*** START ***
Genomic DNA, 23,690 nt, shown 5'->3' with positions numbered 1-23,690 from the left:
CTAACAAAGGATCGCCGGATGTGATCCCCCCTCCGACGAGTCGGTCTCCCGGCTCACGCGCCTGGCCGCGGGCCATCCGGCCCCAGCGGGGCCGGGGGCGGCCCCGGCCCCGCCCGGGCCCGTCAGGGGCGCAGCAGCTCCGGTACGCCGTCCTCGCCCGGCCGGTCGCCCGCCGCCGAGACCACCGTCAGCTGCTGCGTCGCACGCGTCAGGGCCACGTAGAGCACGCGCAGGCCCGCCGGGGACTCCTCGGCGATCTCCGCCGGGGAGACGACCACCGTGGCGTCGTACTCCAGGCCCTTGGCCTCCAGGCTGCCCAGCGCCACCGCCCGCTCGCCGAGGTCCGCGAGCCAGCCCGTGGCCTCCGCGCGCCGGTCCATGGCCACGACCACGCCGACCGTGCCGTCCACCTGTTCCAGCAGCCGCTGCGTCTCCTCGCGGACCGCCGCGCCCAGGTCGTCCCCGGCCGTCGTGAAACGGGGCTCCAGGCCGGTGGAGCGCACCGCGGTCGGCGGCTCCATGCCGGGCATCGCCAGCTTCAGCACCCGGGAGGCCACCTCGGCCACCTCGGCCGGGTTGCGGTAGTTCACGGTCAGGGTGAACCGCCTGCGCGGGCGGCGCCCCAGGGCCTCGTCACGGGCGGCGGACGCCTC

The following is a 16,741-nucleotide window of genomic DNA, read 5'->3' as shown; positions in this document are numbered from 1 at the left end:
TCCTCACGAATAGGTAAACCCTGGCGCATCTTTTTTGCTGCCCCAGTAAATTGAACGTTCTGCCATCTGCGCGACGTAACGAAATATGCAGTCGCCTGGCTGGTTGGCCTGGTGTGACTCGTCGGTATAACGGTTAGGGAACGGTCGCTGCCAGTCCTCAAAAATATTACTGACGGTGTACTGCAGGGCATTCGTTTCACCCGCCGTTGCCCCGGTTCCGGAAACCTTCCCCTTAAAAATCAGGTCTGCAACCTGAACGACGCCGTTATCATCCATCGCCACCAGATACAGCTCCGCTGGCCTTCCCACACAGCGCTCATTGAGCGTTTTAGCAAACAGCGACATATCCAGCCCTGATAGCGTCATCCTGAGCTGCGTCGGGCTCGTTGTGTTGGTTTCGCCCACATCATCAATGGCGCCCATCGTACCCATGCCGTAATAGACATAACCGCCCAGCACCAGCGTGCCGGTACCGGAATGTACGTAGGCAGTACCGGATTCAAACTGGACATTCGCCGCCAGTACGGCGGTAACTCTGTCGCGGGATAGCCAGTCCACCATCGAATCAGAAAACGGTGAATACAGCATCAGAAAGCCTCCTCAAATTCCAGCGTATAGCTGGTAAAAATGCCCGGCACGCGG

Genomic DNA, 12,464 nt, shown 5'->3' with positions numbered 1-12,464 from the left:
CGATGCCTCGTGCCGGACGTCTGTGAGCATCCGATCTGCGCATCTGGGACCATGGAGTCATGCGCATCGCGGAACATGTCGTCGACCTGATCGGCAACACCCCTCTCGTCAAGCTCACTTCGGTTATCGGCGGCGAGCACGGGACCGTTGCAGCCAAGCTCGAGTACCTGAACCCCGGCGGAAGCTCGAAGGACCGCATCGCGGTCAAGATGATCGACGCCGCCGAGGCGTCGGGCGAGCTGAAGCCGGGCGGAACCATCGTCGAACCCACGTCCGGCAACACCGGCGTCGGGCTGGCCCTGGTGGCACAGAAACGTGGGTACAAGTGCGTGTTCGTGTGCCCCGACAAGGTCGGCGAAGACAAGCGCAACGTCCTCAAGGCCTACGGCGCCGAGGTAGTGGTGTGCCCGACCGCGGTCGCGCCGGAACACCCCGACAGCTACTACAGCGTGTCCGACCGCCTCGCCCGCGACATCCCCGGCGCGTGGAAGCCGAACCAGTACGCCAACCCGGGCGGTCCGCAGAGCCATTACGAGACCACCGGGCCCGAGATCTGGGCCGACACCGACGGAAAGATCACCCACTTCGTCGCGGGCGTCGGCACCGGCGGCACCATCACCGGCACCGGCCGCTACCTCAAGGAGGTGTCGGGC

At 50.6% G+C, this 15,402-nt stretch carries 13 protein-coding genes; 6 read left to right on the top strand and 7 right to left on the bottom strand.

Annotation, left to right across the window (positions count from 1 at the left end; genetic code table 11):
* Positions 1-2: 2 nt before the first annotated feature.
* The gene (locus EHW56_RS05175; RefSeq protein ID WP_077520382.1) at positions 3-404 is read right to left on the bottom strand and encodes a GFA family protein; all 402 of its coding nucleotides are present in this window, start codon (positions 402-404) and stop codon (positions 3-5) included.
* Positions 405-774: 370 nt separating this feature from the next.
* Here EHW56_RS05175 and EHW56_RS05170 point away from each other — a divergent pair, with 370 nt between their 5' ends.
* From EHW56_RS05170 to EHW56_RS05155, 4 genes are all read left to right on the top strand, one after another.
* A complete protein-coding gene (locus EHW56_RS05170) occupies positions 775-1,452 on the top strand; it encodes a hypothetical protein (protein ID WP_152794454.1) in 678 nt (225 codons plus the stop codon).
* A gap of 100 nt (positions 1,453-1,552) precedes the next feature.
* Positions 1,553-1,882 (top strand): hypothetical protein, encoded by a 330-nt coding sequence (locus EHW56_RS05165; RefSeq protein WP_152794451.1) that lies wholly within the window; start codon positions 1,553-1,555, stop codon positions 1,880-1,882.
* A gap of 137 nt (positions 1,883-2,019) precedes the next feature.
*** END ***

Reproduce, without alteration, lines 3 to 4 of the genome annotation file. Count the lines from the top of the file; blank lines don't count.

The following is a 16,741-nucleotide window of genomic DNA, read 5'->3' as shown; positions in this document are numbered from 1 at the left end:
TCCTCACGAATAGGTAAACCCTGGCGCATCTTTTTTGCTGCCCCAGTAAATTGAACGTTCTGCCATCTGCGCGACGTAACGAAATATGCAGTCGCCTGGCTGGTTGGCCTGGTGTGACTCGTCGGTATAACGGTTAGGGAACGGTCGCTGCCAGTCCTCAAAAATATTACTGACGGTGTACTGCAGGGCATTCGTTTCACCCGCCGTTGCCCCGGTTCCGGAAACCTTCCCCTTAAAAATCAGGTCTGCAACCTGAACGACGCCGTTATCATCCATCGCCACCAGATACAGCTCCGCTGGCCTTCCCACACAGCGCTCATTGAGCGTTTTAGCAAACAGCGACATATCCAGCCCTGATAGCGTCATCCTGAGCTGCGTCGGGCTCGTTGTGTTGGTTTCGCCCACATCATCAATGGCGCCCATCGTACCCATGCCGTAATAGACATAACCGCCCAGCACCAGCGTGCCGGTACCGGAATGTACGTAGGCAGTACCGGATTCAAACTGGACATTCGCCGCCAGTACGGCGGTAACTCTGTCGCGGGATAGCCAGTCCACCATCGAATCAGAAAACGGTGAATACAGCATCAGAAAGCCTCCTCAAATTCCAGCGTATAGCTGGTAAAAATGCCCGGCACGCGG